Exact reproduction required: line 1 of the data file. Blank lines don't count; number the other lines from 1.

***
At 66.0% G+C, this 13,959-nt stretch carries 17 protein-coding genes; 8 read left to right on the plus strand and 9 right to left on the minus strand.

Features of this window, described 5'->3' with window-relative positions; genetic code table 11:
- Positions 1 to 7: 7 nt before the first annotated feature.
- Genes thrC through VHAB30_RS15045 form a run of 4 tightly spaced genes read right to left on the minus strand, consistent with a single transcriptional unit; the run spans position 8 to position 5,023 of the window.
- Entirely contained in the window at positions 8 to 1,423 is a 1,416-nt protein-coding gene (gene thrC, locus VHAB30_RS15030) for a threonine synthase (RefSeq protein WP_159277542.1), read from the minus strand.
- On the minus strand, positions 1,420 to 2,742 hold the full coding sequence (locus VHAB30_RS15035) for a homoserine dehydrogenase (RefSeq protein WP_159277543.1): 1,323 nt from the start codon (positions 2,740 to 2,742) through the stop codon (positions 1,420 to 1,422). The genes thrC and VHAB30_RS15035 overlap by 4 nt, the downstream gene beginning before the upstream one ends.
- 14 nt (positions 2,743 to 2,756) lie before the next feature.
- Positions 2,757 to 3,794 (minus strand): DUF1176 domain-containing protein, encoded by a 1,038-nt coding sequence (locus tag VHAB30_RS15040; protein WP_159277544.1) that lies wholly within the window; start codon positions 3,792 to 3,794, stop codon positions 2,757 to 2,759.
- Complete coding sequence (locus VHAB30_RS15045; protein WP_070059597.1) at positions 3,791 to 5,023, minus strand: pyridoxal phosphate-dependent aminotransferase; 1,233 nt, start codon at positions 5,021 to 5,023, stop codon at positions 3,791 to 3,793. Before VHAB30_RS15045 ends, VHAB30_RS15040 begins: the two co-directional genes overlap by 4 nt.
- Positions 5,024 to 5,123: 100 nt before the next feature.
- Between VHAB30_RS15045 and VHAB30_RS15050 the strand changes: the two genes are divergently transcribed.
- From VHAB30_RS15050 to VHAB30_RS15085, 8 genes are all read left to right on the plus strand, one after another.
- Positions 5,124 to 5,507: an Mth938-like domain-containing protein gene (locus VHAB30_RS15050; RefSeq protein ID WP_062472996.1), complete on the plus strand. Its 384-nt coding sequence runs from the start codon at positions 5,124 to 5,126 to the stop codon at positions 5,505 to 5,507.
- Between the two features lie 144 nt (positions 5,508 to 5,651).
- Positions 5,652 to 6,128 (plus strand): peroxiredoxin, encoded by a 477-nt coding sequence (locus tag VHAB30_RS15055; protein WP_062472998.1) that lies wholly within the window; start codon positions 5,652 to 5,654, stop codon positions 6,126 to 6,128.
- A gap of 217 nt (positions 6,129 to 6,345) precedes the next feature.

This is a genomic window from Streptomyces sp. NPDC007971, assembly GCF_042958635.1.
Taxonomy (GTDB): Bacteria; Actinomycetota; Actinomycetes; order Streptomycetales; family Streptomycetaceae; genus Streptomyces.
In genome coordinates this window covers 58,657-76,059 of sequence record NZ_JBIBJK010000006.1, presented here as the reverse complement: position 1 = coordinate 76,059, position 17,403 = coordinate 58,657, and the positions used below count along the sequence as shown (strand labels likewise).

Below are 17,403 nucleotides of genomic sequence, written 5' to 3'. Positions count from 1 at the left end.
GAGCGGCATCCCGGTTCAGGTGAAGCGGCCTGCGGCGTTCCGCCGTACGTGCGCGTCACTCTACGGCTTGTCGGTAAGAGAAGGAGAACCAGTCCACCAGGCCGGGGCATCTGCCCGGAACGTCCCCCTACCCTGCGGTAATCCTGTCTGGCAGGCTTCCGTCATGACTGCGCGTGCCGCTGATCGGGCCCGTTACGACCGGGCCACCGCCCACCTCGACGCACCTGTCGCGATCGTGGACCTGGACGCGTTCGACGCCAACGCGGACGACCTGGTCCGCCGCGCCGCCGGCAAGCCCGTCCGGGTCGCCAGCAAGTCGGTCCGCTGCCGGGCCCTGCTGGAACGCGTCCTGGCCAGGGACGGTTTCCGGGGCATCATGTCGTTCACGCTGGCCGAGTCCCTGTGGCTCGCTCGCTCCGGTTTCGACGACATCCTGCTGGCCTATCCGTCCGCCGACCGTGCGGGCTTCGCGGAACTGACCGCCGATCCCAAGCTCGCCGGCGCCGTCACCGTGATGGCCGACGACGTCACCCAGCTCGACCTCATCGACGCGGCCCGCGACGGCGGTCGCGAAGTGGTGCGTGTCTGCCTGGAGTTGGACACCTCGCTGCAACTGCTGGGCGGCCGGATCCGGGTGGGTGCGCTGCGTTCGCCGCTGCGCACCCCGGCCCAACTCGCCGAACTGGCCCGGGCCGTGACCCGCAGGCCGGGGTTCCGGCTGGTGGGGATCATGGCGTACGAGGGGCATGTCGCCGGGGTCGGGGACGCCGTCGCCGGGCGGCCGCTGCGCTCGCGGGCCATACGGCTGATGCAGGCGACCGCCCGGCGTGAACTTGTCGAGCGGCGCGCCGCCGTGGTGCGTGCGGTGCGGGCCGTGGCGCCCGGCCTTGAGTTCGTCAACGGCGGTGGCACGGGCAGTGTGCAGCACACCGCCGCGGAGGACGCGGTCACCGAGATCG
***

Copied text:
At 66.0% G+C, this 13,959-nt stretch carries 17 protein-coding genes; 8 read left to right on the plus strand and 9 right to left on the minus strand.